University of New Orleans student Carrie DeMers Donchez started working for Norfolk Southern as a conductor at the urging of her father, who worked as a mechanic for the rail company. She approached the job with a practical eye, not an arched brow intent on making her mark in the male-dominated industry.
Women make up less than 10 percent of the Class I railroad workforce, according to industry reports. Railroad companies are divided into classes, with Class I being the largest, based on the amount of revenue generated. Norfolk Southern (NS) is one of seven Class I rail companies in the U.S.
“I needed health insurance,” Donchez said, with a shrug in her voice. “They offered pretty good insurance and benefits.”
Almost 20 years later, Donchez is, nevertheless, making her mark. As a Norfolk Southern yardmaster based in New Orleans, Donchez is responsible—literally—for keeping the trains running on the tracks and helping to efficiently deliver boxcars filled with consumer and industrial goods all across the U.S.
“I manage all aspects of rail operations, so it would be very similar to that of an air traffic controller, just in the train world,” said Donchez, who is pursuing a master’s degree in transportation at the University of New Orleans. “It can be an extremely high-stress job. You learn to manage it over time.”
In addition to managing trains on NS tracks, part of Donchez’ job is collaborating with the city’s other Class I rail companies and the passenger train Amtrak to schedule access to the nation’s fourth-largest rail gateway, the New Orleans Rail Gateway.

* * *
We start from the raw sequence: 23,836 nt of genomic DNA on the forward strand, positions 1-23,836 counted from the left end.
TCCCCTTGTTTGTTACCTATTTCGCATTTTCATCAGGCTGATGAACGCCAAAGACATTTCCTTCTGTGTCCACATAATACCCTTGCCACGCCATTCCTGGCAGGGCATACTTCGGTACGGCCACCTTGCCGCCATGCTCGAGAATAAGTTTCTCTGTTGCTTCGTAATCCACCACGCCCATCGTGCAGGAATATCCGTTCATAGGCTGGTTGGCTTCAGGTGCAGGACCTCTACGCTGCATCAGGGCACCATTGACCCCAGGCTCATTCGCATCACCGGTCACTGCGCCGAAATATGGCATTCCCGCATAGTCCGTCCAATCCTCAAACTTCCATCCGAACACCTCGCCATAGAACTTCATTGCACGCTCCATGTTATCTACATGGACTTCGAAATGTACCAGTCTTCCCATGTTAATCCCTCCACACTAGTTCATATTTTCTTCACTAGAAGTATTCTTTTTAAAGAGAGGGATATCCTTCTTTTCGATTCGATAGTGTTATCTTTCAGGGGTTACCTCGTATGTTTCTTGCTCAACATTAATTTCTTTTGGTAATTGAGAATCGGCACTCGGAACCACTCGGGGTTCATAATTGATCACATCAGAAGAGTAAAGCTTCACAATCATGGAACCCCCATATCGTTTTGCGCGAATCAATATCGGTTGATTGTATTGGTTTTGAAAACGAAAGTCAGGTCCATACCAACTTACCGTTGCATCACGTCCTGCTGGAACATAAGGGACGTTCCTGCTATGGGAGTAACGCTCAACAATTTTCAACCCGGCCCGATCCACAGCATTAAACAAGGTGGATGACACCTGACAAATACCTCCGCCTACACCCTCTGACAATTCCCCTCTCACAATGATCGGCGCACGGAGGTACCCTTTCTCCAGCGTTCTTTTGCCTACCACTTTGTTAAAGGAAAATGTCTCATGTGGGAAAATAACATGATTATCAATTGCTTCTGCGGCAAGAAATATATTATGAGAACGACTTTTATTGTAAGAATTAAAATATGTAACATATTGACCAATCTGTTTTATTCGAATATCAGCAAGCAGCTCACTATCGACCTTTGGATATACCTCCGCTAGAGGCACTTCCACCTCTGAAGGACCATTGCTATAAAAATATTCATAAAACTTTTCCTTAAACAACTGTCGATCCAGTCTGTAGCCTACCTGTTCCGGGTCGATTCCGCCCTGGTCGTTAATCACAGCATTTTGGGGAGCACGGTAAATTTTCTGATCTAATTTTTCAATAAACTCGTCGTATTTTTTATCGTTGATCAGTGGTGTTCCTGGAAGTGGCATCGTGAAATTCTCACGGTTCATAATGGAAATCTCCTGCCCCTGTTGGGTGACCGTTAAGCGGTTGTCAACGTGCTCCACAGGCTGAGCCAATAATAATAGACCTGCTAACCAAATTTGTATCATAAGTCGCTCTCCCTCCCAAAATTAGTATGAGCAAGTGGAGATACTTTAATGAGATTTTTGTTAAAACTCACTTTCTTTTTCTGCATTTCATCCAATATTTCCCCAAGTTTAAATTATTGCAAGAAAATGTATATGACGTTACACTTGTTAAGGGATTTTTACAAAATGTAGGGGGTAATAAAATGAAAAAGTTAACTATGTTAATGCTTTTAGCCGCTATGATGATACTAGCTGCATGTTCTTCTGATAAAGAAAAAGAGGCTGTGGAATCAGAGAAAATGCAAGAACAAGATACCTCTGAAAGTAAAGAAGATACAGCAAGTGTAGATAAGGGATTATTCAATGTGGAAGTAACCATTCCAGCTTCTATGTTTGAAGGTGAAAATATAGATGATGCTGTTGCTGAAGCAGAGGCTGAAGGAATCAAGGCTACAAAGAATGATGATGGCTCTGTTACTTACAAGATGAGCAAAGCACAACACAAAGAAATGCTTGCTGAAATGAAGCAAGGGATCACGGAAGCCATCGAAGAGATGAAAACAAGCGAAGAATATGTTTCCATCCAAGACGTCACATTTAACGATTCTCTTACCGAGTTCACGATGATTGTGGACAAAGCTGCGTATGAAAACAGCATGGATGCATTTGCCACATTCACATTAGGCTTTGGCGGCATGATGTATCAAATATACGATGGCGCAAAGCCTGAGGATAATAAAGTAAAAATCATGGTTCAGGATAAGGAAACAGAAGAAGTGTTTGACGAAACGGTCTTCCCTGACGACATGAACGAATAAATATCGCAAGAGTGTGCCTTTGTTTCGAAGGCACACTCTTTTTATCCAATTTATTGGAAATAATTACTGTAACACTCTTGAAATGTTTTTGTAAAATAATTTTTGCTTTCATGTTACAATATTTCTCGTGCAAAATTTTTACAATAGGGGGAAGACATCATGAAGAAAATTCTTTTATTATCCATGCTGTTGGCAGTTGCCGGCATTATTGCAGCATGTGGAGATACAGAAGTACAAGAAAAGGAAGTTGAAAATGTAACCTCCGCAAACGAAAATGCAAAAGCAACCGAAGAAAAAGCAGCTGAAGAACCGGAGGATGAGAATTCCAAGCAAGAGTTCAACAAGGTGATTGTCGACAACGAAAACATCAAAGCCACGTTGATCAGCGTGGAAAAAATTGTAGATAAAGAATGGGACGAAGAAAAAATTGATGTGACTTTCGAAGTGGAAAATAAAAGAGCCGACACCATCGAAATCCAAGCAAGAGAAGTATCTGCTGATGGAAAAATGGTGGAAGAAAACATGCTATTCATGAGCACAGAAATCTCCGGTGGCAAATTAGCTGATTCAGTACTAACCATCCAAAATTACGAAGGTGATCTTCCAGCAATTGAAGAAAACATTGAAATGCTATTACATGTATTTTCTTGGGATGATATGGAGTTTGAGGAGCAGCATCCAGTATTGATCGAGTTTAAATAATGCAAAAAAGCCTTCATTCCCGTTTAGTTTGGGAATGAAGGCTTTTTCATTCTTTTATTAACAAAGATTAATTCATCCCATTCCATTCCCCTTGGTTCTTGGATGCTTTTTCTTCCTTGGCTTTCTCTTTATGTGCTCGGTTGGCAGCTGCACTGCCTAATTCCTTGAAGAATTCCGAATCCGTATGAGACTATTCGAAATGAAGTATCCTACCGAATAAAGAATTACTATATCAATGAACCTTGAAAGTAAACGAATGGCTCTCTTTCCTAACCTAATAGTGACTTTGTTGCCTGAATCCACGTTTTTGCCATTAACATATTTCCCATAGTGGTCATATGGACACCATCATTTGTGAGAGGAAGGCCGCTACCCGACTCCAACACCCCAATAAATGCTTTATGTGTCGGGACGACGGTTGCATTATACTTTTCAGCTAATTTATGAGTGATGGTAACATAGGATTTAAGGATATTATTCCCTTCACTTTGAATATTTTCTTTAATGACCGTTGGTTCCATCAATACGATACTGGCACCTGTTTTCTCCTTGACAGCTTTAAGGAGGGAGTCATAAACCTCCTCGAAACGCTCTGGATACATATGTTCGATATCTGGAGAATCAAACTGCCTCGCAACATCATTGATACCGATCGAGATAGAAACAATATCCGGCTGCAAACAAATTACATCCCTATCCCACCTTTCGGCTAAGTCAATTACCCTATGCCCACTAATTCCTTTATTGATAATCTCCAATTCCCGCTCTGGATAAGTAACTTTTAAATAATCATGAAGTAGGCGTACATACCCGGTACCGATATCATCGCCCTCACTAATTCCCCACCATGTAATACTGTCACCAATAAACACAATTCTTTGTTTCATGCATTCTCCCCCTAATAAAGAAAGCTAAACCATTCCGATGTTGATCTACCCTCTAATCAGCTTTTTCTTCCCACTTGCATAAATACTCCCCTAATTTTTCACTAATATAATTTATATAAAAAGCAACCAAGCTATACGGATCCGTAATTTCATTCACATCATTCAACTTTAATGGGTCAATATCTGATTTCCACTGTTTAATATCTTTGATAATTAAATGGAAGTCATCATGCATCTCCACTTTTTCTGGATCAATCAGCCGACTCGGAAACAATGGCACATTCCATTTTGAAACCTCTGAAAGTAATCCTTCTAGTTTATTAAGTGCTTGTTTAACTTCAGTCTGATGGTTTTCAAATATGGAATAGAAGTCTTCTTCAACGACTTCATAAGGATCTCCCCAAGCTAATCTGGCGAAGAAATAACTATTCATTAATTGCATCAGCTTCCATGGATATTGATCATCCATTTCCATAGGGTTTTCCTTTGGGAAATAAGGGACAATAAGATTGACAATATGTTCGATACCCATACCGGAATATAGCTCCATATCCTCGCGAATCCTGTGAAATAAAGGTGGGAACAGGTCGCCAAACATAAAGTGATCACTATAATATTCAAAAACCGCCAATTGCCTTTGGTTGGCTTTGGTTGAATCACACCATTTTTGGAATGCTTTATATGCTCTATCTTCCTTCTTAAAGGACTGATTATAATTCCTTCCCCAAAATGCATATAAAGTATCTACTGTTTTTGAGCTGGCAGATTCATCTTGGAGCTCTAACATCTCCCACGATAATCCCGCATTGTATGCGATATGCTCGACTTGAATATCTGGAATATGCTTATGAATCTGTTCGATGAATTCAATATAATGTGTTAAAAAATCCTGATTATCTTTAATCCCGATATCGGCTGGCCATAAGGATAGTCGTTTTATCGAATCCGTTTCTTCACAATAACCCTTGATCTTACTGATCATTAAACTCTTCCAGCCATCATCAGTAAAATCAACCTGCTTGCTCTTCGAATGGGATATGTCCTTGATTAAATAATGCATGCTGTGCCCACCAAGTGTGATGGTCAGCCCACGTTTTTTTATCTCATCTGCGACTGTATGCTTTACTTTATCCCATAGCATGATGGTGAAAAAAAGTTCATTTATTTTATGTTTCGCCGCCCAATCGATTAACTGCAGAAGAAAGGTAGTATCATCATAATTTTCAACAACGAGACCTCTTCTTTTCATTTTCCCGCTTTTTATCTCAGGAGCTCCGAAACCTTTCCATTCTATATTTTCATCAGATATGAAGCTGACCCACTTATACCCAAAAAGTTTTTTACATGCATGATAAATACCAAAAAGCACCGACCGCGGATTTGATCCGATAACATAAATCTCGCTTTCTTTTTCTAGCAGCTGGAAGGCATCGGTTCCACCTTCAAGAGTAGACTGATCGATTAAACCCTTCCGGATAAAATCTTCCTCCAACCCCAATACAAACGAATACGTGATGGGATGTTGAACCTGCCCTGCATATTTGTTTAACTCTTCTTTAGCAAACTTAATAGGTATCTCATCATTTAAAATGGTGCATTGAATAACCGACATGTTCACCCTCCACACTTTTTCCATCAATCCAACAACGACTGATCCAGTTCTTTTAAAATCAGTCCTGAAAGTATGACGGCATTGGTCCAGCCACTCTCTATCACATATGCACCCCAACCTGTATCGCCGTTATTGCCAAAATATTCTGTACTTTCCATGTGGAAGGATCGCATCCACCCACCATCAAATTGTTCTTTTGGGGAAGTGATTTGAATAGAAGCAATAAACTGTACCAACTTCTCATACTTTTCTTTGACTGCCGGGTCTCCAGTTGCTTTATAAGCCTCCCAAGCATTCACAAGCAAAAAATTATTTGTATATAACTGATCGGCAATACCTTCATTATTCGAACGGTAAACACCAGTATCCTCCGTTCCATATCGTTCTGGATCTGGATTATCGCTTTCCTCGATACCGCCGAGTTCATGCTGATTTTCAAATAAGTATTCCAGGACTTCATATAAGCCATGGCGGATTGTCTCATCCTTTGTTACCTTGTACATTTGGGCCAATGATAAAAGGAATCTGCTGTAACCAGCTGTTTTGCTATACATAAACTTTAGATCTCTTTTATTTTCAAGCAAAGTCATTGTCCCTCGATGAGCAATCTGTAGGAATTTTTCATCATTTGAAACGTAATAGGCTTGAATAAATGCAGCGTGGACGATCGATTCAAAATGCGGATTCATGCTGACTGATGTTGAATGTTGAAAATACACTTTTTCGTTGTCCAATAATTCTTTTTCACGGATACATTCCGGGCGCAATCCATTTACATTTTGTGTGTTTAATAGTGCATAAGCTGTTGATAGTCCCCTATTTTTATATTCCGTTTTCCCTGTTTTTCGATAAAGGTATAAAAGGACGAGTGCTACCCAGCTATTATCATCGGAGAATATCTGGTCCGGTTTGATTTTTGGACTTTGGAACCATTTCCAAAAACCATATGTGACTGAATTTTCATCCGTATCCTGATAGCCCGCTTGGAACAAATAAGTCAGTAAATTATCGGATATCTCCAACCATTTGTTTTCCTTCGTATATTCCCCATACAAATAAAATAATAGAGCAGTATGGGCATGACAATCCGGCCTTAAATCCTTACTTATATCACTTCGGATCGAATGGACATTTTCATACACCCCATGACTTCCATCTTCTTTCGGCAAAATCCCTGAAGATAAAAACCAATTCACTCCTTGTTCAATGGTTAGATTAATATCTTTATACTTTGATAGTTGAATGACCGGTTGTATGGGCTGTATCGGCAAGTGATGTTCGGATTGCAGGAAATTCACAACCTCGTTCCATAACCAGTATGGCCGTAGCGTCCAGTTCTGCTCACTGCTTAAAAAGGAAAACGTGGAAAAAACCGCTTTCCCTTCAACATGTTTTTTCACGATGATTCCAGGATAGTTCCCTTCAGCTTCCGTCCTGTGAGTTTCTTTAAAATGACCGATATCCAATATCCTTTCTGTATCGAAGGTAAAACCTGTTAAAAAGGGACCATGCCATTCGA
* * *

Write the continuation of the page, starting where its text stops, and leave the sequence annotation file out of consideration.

The gateway is critical in the national freight rail system and provides access to Mexican and Canadian markets.
The other Class I railroads include Burlington Northern Santa Fe Railway, Canadian National, CSX, Kansas City Southern Railway and Union Pacific.
“You have to collaborate with everyone who has a different agenda than you and you have to make it all fit and work,” said Donchez, who earned a bachelor’s degree in logistics. “We all know it’s hard and for us to be able to make it work, despite the difficulties, it’s extremely self-satisfying.”
In May, Donchez was recognized as an influential leader by industry magazine Railway Age for her work at Norfolk Southern and as the union chair of the Local 1972 of the Transportation Division of the International Association of Sheet Metal, Air, Rail and Transportation Workers (SMART-TD).
In her nomination for leadership recognition, Donchez’s skills as a team builder and advocate were cited. An NS superintendent in Alabama applauded Donchez for facilitating a more efficient interchange between NS and connecting railroads on traffic originating and terminating in New Orleans.
In her union leadership roles, Donchez was praised for collaborating with others to reduce friction between labor and management on quality-of-life issues, in the handling of discipline cases and in pressing for increased yard security following a yard-trespasser attack on a conductor.